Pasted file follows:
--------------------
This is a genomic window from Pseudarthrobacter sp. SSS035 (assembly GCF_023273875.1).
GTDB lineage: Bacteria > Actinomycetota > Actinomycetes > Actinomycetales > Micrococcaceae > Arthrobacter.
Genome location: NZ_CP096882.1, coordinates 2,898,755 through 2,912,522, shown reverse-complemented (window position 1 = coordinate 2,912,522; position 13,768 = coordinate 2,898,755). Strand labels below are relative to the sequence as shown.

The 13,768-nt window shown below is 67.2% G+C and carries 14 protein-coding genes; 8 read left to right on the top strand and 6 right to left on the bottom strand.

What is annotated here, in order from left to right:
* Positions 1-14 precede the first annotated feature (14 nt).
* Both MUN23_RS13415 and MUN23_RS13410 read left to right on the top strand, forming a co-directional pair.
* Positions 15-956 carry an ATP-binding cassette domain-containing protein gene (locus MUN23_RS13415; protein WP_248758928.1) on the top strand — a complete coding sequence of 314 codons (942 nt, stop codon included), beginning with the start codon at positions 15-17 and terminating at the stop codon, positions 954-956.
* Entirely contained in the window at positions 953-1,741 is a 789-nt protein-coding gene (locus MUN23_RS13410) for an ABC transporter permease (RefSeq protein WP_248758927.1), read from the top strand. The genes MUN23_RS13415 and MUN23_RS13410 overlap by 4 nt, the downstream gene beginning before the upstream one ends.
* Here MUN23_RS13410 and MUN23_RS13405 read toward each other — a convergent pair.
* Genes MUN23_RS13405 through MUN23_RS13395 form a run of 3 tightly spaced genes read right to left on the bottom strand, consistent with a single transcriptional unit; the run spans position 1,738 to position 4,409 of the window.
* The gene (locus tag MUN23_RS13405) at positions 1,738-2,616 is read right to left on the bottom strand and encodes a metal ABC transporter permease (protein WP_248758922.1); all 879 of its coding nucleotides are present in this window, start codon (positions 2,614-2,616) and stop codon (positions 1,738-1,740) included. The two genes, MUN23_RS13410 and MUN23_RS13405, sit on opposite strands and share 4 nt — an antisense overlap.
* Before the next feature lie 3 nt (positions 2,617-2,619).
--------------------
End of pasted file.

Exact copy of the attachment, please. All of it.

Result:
This is a genomic window from Pseudarthrobacter sp. SSS035 (assembly GCF_023273875.1).
GTDB lineage: Bacteria > Actinomycetota > Actinomycetes > Actinomycetales > Micrococcaceae > Arthrobacter.
Genome location: NZ_CP096882.1, coordinates 2,898,755 through 2,912,522, shown reverse-complemented (window position 1 = coordinate 2,912,522; position 13,768 = coordinate 2,898,755). Strand labels below are relative to the sequence as shown.

The 13,768-nt window shown below is 67.2% G+C and carries 14 protein-coding genes; 8 read left to right on the top strand and 6 right to left on the bottom strand.

What is annotated here, in order from left to right:
* Positions 1-14 precede the first annotated feature (14 nt).
* Both MUN23_RS13415 and MUN23_RS13410 read left to right on the top strand, forming a co-directional pair.
* Positions 15-956 carry an ATP-binding cassette domain-containing protein gene (locus MUN23_RS13415; protein WP_248758928.1) on the top strand — a complete coding sequence of 314 codons (942 nt, stop codon included), beginning with the start codon at positions 15-17 and terminating at the stop codon, positions 954-956.
* Entirely contained in the window at positions 953-1,741 is a 789-nt protein-coding gene (locus MUN23_RS13410) for an ABC transporter permease (RefSeq protein WP_248758927.1), read from the top strand. The genes MUN23_RS13415 and MUN23_RS13410 overlap by 4 nt, the downstream gene beginning before the upstream one ends.
* Here MUN23_RS13410 and MUN23_RS13405 read toward each other — a convergent pair.
* Genes MUN23_RS13405 through MUN23_RS13395 form a run of 3 tightly spaced genes read right to left on the bottom strand, consistent with a single transcriptional unit; the run spans position 1,738 to position 4,409 of the window.
* The gene (locus tag MUN23_RS13405) at positions 1,738-2,616 is read right to left on the bottom strand and encodes a metal ABC transporter permease (protein WP_248758922.1); all 879 of its coding nucleotides are present in this window, start codon (positions 2,614-2,616) and stop codon (positions 1,738-1,740) included. The two genes, MUN23_RS13410 and MUN23_RS13405, sit on opposite strands and share 4 nt — an antisense overlap.
* Before the next feature lie 3 nt (positions 2,617-2,619).